You’d think these coins would be treasured primarily as priceless ancient artifacts or mementoes of a beloved queen. But they are valuable for another reason. A couple of years ago,** scholars examined another coin bearing Cleopatra’s image and determined: “The popular image we have of Cleopatra… that of a beautiful queen,” was wrong. Apparently, the news that Cleopatra might not have looked like Elizabeth Taylor was shocking to some.
Thus, we have the problem of figuring out what to do about Cleopatra--when you tie most of a woman's achievements/activities to her "incomparable" beauty, how do you now, when she is (ridiculously) judged by current standards to be "ugly," tell her story? How does it change? To what do we attribute Caesar's and Antony's "weakness" (as affection or regard for a woman is so often called)? Surely, Cleopatra's intelligence or cleverness or personality could not have been enough?
These new coins rescue us, again, from those questions.
Zahi Hawass, Egypt's chief archaeologist, said the coins found at the temple refuted "what some scholars have said about Cleopatra being very ugly".So she is, indeed, worth our continued fascination.
"The finds from Taposiris reflect a charm... and indicate that Cleopatra was in no way unattractive," he said.
*Though ancient cultures had their own beauty standards and such ephemeral things as beauty standards are subject to change.
**Though the debate about Cleopatra's beauty predates this.
A long time ago I got to visit the Cultural History Museum in Vienna, Austria. One of its treasures is a small collection of portraits of Egyptians, not in the style we all know, but face portraits on wooden boards, meant to capture the subject's ordinary likeness. Because of their age they are behind glass and heavy curtains to keep off even indirect sun. One portrait of a woman showed the light mustache on her upper lip, each hair lovingly brushed in. I got the feeling (no, I knew) that the artist found that little mustache charming. So, it was. That one detail gave me a powerful sense of connecting with another life across the millennia — probably just because it up-ended my received ideas of what should be emphasized and concealed in a woman's features. I don't think I'll ever forget that moment.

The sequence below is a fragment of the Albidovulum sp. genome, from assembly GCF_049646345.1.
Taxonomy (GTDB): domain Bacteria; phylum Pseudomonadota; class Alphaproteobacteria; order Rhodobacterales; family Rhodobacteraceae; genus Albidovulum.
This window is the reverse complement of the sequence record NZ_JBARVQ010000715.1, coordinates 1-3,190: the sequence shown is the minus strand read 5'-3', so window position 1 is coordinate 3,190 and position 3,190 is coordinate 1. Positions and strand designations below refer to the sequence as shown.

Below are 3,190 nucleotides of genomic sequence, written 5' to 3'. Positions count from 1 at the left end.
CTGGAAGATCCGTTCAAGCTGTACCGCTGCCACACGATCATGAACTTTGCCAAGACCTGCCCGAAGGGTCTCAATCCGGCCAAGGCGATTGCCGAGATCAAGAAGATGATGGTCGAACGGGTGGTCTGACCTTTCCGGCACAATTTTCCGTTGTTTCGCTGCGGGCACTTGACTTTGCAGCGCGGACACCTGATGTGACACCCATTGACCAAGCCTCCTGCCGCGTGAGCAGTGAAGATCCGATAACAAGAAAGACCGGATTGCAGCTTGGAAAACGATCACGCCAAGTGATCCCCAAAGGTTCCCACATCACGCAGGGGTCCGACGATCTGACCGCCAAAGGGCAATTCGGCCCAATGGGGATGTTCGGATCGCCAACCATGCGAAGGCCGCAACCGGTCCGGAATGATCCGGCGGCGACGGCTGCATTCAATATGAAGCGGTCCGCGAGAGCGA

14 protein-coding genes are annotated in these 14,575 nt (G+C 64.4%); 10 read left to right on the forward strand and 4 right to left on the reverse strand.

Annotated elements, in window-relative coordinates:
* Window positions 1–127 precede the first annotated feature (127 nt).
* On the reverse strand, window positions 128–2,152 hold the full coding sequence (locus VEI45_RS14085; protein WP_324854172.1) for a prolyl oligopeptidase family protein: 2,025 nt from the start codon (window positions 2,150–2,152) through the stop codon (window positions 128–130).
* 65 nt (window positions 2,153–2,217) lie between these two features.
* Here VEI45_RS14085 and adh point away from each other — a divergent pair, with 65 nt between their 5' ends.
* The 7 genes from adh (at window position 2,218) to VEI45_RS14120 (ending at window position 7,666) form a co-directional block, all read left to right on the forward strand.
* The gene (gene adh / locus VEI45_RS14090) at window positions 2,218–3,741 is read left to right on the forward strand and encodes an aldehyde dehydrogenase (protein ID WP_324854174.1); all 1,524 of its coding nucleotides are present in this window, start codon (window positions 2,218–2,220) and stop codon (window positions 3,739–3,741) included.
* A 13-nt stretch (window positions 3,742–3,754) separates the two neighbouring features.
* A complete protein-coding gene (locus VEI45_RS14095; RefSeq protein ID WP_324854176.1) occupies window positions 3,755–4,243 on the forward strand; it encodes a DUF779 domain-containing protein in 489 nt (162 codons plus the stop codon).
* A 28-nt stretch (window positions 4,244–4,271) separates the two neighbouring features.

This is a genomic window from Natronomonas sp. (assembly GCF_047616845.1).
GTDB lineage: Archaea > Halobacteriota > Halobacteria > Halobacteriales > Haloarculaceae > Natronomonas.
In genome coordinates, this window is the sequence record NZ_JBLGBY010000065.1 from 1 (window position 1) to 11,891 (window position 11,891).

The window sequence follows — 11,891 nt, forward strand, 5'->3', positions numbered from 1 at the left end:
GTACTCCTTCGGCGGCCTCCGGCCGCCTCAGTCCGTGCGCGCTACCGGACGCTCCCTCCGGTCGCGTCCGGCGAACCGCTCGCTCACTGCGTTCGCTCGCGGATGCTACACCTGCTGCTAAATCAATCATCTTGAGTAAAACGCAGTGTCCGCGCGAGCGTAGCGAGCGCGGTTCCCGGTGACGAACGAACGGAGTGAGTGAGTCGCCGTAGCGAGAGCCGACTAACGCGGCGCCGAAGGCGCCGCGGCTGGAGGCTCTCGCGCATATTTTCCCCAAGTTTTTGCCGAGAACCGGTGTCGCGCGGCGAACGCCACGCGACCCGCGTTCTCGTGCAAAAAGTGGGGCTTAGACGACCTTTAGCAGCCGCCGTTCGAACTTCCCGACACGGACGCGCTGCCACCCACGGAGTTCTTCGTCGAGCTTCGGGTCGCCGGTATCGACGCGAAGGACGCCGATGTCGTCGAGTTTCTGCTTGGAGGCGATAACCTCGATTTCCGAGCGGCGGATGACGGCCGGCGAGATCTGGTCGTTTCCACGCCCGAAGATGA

I guess I can't help commenting on bunches of your posts today. Probably because I'm supposed to be finishing my diss today. I've always taught my students that Cleopatra's beauty was in her intelligence, which is how she is presented in the sources. The medieval woman Heloise is always seen as beautiful in modern accounts, but in the medieval account she "shines brighter than all others in letters" and isn't unattractive. We are talked into skin beauty when mind beauty has always mattered to some.
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